Revisiting the True Crime Roots of “The French Connection”

A film with a complex legacy

Gene Hackman in "The French Connection"
Gene Hackman in "The French Connection."
Bettmann Archive

It’s now been 50 years since William Friedkin’s The French Connection first hit theaters. And it’s a testament to its staying power that it’s still prompting debate — particularly its central character, “Popeye” Doyle, memorably played by Gene Hackman. Doyle is, in many ways, a terrible person — and yet he’s also a fascinating and contradictory character to watch on screen.

But the presence of an antihero wasn’t the only aspect in which the film feels ahead of its time. The film was also based on a work of nonfiction focusing on a 1962 effort to combat drug smuggling into New York City. Alternately: The French Connection was a high-profile true crime adaptation before true crime adaptations were cool.

In a new article at CrimeReads, Andrew Nette looks back on the history of The French Connection (fun fact: screenwriter Ernest Tidyman also wrote the novel Shaft) and that of the expatriate community in Laos. Nette himself lived there for a while, and recalls an aging restaurant owner from Corsica around whom there was “a particular aura of mystery.”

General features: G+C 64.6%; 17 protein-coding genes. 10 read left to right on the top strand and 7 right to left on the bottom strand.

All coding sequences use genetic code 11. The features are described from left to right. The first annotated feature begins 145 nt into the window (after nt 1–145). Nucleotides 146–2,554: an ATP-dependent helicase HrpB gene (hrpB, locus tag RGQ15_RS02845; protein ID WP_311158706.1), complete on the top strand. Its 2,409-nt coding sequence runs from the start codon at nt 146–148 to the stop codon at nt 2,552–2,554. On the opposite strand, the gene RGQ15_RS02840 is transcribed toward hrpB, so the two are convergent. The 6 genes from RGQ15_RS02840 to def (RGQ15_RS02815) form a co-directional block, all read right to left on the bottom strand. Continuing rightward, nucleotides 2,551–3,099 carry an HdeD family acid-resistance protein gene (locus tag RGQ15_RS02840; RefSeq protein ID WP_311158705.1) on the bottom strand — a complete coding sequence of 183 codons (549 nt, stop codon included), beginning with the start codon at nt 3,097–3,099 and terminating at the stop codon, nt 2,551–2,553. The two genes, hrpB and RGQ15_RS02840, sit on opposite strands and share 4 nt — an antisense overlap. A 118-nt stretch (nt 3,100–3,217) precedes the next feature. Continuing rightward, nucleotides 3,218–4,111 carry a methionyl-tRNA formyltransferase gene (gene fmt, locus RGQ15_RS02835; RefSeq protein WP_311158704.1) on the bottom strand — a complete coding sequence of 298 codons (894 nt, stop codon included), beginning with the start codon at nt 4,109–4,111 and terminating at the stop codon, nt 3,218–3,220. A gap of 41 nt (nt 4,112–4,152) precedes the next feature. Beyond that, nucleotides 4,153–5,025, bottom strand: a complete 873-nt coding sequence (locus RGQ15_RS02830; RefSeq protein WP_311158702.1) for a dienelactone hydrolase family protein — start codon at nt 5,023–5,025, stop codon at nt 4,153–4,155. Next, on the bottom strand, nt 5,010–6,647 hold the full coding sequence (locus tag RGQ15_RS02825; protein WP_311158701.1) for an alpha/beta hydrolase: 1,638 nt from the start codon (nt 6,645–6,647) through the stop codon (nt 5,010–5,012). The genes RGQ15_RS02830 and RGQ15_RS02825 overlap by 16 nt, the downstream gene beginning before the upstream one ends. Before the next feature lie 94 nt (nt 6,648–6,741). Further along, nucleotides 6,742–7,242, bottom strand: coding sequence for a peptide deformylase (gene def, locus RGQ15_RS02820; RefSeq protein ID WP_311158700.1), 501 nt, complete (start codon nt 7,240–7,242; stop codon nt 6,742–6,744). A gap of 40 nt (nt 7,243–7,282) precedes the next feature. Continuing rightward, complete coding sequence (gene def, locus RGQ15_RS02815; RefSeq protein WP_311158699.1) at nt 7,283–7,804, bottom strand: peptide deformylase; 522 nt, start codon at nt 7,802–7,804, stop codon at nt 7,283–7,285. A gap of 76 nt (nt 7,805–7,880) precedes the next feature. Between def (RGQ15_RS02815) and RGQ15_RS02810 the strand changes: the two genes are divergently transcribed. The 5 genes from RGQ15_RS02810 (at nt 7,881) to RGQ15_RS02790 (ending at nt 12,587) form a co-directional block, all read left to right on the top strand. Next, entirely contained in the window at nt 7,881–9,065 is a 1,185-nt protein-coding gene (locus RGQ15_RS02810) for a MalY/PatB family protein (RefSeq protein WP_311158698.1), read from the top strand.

Nette goes on to note that expatriate Corsicans in the region “had the reputation for being deeply involved in the illegal opium trade, as well as prostitution and smuggling gold and illegal currency.” The book of Moore’s that was adapted into Friedkin’s film wasn’t the only work of nonfiction relevant here, after all — Nette also cites Alfred W. McCoy’s The Politics of Heroin as being of particular interest.

Whether you’re examining at it from its true crime origins or looking for a morally complex film, The French Connection has plenty to offer. There’s also a fantastic car chase in it — though its star recently broke his silence to contend that the one in Bullitt is better.

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